Microsoft has changed the rules of its licensing for academic product in a move that will open up the software to the company’s entire reseller channel.
In an effort to ramp up sales of its new Office suite, the software behemoth has released a stripped-down Student and Teacher edition of Office 2003 that is already proving popular with distributors and resellers.
In the past, academic editions of Microsoft Office were only permitted to be sold by certified academic resellers. These resellers were given tough sales targets, had to prove that they sold primarily to education users, and generally had to go through a lot of red tape in order to sell into schools and to students at lower prices.
There were also restrictions in place on how a reseller could sell Microsoft’s academic software.
Academic editions of Microsoft Office had to be locked away in glass cabinets, without pricing details on display, in order not to compete with the standard edition of Office.
As part of the Office 2003 launch, Microsoft reversed this policy.
All of Microsoft’s resellers are now able to sell a new “Student and Teacher Edition” at the reduced recommended retail price of $299. This version includes all the fundamental applications Office offers – Word, Excel, Outlook and Powerpoint, and a license for three computers.
For a family with teenage children and thus multiple personal computers in the one household, the savings are considerable.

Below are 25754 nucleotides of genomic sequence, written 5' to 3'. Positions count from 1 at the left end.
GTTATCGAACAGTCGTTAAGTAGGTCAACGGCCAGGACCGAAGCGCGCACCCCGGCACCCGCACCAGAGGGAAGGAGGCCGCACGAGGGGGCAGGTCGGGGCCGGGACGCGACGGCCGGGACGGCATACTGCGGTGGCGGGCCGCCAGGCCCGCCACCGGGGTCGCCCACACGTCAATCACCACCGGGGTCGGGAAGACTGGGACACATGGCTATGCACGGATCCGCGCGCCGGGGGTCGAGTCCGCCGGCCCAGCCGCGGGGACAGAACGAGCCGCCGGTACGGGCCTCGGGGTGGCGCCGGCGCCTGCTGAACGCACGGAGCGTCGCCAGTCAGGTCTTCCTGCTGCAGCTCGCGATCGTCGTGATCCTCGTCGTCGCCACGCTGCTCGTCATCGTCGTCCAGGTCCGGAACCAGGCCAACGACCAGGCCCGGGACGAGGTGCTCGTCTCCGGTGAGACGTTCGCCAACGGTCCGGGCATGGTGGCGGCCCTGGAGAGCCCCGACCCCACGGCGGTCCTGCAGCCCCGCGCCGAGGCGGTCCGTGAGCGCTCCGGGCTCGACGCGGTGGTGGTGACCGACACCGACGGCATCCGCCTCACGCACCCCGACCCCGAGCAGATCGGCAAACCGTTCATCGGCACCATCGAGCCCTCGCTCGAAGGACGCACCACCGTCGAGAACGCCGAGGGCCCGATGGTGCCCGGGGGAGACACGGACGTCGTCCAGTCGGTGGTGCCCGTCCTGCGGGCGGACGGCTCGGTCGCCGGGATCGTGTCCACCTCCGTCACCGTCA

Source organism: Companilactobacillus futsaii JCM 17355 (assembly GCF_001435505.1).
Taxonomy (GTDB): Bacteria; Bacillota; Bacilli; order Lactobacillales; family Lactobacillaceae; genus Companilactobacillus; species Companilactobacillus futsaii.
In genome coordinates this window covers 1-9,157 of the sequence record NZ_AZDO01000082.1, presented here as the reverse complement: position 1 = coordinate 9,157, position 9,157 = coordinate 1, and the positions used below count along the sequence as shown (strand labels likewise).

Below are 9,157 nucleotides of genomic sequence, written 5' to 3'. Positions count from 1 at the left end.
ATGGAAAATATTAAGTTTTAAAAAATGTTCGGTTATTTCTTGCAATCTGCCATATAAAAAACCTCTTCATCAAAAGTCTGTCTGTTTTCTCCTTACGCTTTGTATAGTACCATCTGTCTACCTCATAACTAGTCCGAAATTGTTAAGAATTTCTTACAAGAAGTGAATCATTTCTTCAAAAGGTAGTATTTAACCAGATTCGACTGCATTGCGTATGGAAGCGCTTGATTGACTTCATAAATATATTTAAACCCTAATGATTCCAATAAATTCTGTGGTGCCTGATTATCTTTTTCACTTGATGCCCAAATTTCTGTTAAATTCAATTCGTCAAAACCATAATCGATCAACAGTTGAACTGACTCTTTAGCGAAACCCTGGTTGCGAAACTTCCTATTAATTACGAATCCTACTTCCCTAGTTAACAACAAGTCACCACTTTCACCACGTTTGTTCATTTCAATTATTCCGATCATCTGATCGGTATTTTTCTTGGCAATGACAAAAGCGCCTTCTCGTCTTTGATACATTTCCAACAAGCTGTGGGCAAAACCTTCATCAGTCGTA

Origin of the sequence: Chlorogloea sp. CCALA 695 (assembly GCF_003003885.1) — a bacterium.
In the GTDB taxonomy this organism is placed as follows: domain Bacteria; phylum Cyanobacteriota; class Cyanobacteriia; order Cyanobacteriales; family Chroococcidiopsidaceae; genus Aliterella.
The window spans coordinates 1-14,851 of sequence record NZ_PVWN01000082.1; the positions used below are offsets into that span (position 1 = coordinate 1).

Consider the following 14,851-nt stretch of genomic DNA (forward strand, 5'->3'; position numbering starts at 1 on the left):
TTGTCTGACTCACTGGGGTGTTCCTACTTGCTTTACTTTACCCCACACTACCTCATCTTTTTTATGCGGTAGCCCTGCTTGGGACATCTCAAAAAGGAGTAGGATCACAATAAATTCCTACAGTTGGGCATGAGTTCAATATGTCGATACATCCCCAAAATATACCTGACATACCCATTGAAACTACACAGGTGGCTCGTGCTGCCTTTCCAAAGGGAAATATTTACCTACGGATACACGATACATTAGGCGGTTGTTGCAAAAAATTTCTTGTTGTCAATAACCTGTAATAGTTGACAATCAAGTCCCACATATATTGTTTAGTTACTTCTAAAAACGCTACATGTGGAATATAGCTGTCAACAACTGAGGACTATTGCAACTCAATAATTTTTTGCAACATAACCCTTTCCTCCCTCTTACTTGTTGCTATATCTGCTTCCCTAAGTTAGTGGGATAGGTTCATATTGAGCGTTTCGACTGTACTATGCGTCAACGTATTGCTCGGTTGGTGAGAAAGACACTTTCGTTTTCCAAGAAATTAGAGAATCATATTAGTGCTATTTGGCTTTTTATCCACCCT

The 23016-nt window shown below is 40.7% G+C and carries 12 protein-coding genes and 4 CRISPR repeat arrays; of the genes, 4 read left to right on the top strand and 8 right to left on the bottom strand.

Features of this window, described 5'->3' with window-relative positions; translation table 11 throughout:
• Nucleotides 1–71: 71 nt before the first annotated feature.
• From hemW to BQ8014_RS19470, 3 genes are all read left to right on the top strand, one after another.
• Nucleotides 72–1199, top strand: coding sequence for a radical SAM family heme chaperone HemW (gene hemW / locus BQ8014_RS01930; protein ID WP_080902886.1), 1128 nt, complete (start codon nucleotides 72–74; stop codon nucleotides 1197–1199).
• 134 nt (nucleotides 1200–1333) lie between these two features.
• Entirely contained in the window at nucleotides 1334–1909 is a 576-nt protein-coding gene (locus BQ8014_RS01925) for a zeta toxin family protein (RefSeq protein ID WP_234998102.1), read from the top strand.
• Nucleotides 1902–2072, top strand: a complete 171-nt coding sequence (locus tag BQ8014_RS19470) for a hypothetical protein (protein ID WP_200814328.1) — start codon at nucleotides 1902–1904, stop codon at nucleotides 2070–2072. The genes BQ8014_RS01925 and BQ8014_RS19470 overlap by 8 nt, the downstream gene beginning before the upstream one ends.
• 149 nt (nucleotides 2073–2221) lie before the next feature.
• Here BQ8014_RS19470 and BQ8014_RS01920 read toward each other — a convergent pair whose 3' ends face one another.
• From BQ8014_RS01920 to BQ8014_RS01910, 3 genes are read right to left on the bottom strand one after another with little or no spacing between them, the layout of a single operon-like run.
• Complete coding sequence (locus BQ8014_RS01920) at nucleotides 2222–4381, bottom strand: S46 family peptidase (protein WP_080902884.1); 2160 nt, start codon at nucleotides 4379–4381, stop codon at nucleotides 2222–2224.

Product marketing manager at Microsoft Australia, Stephen Johns, said resellers worldwide had been requesting this change for some time.
“They pointed out that people qualify for academic licensing might buy from any number of resellers, not just academic specialists,” he said.
The three-PC license is also a response to reseller and customer demands, Johns said.
“In the US, over 30 per cent of households have more than one computer and I anticipate is in the same ballpark here,” he said.
The best part for resellers is that the responsibility for ensuring that the software is sold to genuine teachers and students has been placed on the consumer rather than the reseller.
For previous editions of Office, resellers had to collect the details of academic customers and forward the information to Microsoft to ensure compliance with the vendor’s licensing rules. For the new Student and Teacher edition, resellers do not even need to request any student identification and are only encouraged - through Microsoft’s training and communications - to warn buyers that the software is not to be used in any commercial practice.
“The onus on being eligible for academic pricing now goes to the end-user, as it would for any other Microsoft product, rather than regulating the channel,” Hi Tech Distribution director, Ian Vagg, said.
“The only thing we have to be certain of is to warn customers that it is illegal to use this edition in any commercial practice.”
“The use of the software, like all Microsoft software, is governed by the end-user licensing agreement,” Johns said. Resellers told ARN that Microsoft was aggressively marketing the new edition and contributing substantial collateral into the marketing of the product.
“The opportunity for retail and the broader channel is that much bigger now,” Johns said. “In recent years the sales of full-packaged product have been declining at the expense of other forms of purchasing. This is likely to reverse that trend.”
Distributors said that many hundreds of copies of the Student and Teacher edition were already on order and forecast sales of tens of thousands of copies over the Christmas period and into January as the student community prepares for its next twelve months of studies.